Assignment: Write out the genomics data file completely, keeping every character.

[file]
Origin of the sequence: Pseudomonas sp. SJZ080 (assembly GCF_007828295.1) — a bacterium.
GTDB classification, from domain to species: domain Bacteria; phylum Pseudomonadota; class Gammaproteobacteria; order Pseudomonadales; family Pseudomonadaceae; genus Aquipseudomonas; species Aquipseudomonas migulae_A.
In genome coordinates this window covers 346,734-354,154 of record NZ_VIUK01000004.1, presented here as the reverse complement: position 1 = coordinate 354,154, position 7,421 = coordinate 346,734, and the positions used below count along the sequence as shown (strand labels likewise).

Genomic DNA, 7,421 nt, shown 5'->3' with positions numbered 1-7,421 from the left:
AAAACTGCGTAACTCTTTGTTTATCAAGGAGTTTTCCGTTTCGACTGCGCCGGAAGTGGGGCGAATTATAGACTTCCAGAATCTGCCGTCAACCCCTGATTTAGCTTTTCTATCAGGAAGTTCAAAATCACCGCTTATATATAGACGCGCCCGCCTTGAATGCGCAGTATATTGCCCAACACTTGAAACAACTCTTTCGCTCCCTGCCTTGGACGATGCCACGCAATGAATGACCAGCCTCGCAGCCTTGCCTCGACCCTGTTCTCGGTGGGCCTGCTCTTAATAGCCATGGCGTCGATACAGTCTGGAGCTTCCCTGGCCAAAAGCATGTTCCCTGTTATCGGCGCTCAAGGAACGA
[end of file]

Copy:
Origin of the sequence: Pseudomonas sp. SJZ080 (assembly GCF_007828295.1) — a bacterium.
GTDB classification, from domain to species: domain Bacteria; phylum Pseudomonadota; class Gammaproteobacteria; order Pseudomonadales; family Pseudomonadaceae; genus Aquipseudomonas; species Aquipseudomonas migulae_A.
In genome coordinates this window covers 346,734-354,154 of record NZ_VIUK01000004.1, presented here as the reverse complement: position 1 = coordinate 354,154, position 7,421 = coordinate 346,734, and the positions used below count along the sequence as shown (strand labels likewise).

Genomic DNA, 7,421 nt, shown 5'->3' with positions numbered 1-7,421 from the left:
AAAACTGCGTAACTCTTTGTTTATCAAGGAGTTTTCCGTTTCGACTGCGCCGGAAGTGGGGCGAATTATAGACTTCCAGAATCTGCCGTCAACCCCTGATTTAGCTTTTCTATCAGGAAGTTCAAAATCACCGCTTATATATAGACGCGCCCGCCTTGAATGCGCAGTATATTGCCCAACACTTGAAACAACTCTTTCGCTCCCTGCCTTGGACGATGCCACGCAATGAATGACCAGCCTCGCAGCCTTGCCTCGACCCTGTTCTCGGTGGGCCTGCTCTTAATAGCCATGGCGTCGATACAGTCTGGAGCTTCCCTGGCCAAAAGCATGTTCCCTGTTATCGGCGCTCAAGGAACGA